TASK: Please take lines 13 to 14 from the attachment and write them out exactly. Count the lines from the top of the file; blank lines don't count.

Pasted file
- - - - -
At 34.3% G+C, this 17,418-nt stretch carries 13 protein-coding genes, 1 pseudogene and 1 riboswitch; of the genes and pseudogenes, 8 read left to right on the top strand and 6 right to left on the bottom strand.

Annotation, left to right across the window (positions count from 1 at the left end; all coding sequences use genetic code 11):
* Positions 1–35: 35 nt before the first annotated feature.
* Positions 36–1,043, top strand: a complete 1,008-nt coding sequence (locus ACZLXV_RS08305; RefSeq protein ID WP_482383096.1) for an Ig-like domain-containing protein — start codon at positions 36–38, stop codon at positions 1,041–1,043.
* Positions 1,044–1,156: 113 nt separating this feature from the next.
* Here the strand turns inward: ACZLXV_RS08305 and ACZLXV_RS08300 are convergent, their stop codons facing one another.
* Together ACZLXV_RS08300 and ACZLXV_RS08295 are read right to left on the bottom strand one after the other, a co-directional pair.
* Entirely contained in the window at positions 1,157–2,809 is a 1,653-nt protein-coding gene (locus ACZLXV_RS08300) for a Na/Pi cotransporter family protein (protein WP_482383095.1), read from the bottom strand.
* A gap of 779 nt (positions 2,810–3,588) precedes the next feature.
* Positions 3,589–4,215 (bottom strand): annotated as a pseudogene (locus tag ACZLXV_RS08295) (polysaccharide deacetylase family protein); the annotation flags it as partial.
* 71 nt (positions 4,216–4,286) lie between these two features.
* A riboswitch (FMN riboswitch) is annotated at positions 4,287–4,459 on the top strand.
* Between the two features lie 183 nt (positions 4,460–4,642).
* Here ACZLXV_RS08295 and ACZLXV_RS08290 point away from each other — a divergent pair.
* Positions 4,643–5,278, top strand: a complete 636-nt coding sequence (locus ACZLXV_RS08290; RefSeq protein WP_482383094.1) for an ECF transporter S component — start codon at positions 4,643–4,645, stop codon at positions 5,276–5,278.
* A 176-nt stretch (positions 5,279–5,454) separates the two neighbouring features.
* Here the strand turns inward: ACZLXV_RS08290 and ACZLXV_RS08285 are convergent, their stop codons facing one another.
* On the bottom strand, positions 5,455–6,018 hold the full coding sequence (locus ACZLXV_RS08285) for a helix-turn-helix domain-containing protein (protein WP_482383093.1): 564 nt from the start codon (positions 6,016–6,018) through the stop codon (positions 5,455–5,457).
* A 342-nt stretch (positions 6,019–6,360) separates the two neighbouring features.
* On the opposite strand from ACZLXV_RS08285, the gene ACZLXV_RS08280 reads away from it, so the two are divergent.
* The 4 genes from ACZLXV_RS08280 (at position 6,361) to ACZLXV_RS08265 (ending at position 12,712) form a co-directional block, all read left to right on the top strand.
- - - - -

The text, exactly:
* Between the two features lie 183 nt (positions 4,460–4,642).
* Here ACZLXV_RS08295 and ACZLXV_RS08290 point away from each other — a divergent pair.